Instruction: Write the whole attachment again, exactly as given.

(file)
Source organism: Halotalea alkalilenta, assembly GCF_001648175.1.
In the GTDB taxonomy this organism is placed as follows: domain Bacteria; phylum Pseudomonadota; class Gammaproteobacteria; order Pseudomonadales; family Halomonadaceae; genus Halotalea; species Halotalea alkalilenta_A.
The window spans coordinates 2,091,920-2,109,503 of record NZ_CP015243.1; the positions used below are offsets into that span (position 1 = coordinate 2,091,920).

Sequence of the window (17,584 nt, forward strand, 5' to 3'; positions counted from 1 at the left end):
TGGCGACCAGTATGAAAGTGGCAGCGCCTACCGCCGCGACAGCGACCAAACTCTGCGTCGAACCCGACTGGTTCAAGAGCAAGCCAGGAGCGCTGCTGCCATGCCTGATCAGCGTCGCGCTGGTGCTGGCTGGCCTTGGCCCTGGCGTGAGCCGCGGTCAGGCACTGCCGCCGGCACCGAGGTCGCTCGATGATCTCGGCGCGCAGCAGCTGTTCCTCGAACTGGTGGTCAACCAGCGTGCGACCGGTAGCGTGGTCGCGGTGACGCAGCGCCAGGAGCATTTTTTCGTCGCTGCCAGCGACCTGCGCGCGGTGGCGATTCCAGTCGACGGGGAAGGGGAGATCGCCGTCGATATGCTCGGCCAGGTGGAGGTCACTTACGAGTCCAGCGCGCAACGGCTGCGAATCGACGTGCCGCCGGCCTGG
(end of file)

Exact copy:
Source organism: Halotalea alkalilenta, assembly GCF_001648175.1.
In the GTDB taxonomy this organism is placed as follows: domain Bacteria; phylum Pseudomonadota; class Gammaproteobacteria; order Pseudomonadales; family Halomonadaceae; genus Halotalea; species Halotalea alkalilenta_A.
The window spans coordinates 2,091,920-2,109,503 of record NZ_CP015243.1; the positions used below are offsets into that span (position 1 = coordinate 2,091,920).

Sequence of the window (17,584 nt, forward strand, 5' to 3'; positions counted from 1 at the left end):
TGGCGACCAGTATGAAAGTGGCAGCGCCTACCGCCGCGACAGCGACCAAACTCTGCGTCGAACCCGACTGGTTCAAGAGCAAGCCAGGAGCGCTGCTGCCATGCCTGATCAGCGTCGCGCTGGTGCTGGCTGGCCTTGGCCCTGGCGTGAGCCGCGGTCAGGCACTGCCGCCGGCACCGAGGTCGCTCGATGATCTCGGCGCGCAGCAGCTGTTCCTCGAACTGGTGGTCAACCAGCGTGCGACCGGTAGCGTGGTCGCGGTGACGCAGCGCCAGGAGCATTTTTTCGTCGCTGCCAGCGACCTGCGCGCGGTGGCGATTCCAGTCGACGGGGAAGGGGAGATCGCCGTCGATATGCTCGGCCAGGTGGAGGTCACTTACGAGTCCAGCGCGCAACGGCTGCGAATCGACGTGCCGCCGGCCTGG